The network consists of about 50 nodes; it is organised by scientific topic, with a managing node having responsibility for each topic. In the first phase these topics and managing nodes are: constraint logic programming; data and knowledge bases, language and semantics; logic programming for artificial intelligence, and transformation and analysis.
This Network's long-term objective is to develop the foundations of an integrated software environment for building knowledge-rich applications. The approach taken is to extend the logic programming paradigm by incorporating enhancements from the related areas of database systems, artificial intelligence and mathematical logic.
The extension of logic programming has been chosen as the basis of the work both because of its sound theoretical foundations and because it has proved useful for applications in such diverse areas as programming, program specification, databases, knowledge representation and problem-solving. Logic programming also has strong relationships with other computing technologies such as functional programming, object-oriented programming and relational databases.
The main functions of the Network will be to:
-coordinate research activities
-allocate and coordinate research training fellowships
-promote the take-up of results by European industry.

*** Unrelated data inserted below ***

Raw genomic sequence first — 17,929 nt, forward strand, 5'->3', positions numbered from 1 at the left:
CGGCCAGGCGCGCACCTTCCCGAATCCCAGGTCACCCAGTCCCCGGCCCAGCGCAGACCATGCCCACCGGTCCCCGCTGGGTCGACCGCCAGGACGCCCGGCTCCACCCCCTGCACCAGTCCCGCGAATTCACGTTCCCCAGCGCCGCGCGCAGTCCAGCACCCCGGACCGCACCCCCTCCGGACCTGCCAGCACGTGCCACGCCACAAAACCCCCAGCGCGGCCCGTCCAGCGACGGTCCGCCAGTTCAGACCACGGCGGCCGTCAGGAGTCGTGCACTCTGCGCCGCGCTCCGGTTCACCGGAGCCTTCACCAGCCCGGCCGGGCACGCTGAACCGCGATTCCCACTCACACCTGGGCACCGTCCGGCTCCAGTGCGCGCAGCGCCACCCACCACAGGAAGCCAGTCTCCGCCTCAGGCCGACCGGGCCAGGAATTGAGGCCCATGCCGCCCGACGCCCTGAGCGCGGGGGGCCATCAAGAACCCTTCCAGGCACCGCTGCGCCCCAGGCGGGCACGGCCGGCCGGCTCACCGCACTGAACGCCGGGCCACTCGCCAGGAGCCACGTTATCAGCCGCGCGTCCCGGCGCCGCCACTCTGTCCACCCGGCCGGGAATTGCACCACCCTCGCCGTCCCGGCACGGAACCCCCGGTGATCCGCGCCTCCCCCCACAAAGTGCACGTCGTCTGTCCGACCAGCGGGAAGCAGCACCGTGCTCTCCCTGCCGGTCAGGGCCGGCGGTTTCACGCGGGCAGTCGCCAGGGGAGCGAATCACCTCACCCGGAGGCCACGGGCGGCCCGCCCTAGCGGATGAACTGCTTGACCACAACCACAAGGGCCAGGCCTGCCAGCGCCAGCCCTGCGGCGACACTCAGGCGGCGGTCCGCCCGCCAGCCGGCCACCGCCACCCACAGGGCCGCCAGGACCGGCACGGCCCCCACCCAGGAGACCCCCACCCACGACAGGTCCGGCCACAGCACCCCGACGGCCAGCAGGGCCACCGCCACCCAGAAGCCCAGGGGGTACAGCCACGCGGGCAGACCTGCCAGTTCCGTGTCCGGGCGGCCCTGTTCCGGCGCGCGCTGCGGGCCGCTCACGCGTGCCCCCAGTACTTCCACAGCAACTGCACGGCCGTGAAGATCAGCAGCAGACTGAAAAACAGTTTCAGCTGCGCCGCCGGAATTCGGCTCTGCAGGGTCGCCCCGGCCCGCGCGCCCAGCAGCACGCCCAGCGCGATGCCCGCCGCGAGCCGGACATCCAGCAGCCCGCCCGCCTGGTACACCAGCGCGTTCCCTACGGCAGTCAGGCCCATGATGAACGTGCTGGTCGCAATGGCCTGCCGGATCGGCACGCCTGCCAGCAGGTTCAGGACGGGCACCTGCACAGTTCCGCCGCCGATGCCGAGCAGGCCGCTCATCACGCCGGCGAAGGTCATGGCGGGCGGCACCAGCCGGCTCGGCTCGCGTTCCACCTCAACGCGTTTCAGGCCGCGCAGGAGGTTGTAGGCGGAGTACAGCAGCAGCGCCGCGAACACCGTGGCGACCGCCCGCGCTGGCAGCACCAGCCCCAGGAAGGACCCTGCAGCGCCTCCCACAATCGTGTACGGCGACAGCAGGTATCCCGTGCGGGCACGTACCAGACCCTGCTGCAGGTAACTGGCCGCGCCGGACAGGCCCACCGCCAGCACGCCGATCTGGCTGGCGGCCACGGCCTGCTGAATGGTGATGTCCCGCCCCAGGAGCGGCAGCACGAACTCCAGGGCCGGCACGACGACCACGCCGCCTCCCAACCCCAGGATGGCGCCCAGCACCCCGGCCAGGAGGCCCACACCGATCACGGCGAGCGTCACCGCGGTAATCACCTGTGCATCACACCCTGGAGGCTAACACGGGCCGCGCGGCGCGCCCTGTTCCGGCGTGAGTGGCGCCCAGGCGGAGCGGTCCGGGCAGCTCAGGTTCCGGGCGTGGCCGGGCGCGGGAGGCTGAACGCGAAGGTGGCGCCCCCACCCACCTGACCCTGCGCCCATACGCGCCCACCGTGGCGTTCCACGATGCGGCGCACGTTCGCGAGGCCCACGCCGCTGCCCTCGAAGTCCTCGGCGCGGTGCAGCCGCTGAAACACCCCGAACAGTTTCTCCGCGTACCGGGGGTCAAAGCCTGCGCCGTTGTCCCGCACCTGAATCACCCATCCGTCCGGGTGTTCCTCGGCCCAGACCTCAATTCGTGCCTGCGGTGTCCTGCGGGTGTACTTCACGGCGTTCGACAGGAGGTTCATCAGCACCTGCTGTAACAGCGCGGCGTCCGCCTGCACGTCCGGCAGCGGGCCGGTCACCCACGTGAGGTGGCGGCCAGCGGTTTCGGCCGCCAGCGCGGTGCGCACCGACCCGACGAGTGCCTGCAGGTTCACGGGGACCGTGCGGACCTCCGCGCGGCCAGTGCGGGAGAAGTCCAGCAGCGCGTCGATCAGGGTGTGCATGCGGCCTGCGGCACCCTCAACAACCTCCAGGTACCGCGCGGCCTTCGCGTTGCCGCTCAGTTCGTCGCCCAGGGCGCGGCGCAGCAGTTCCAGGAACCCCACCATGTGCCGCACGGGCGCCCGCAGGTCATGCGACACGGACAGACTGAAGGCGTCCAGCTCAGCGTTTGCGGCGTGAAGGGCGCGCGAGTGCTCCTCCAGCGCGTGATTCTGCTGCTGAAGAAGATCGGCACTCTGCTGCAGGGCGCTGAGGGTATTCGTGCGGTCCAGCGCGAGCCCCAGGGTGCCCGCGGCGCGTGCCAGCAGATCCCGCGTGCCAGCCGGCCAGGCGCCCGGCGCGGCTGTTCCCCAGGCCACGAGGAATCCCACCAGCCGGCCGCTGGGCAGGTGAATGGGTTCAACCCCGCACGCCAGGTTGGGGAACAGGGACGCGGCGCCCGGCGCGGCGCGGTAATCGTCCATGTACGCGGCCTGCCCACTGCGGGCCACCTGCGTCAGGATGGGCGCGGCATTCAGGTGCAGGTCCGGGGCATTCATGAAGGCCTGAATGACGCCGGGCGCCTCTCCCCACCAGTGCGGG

The Network will support the training of doctoral and post-doctoral researchers by providing them with an opportunity to contribute to an integrated, well-motivated, interdisciplinary programme of research, in preference to the alternative of working with an individual supervisor on an isolated problem with limited access to state-of-the-art research results. It will also provide opportunities to upgrade the skills of established academic and industrial research workers, facilitate the mobility needed for those training activities, and integrate the results of the different nodes. Research groups in outlying areas of the European Community will be particularly encouraged to join: their participation will improve their access to state-of-the-art research f indings, enhance their ability to contribute to research, and facilitate the transfer of advanced technology to local industry.
The Network consists of about 50 nodes; it is organised by scientific topic, with a managing node having responsibility for each topic. In the first phase these topics and managing nodes are: constraint logic programming, Marseille; data and knowledge bases, ECRC; language and semantics, Pisa; logic programming for artificial intelligence, London; transformation and analysis, Leuven.
All nodes participating in the Network are committed to the goals and methods of computational logic. Most are involved in more than one topic.
COMPULOG-NET is continuing as COMPULOG-NET (7230) - please see page 518.
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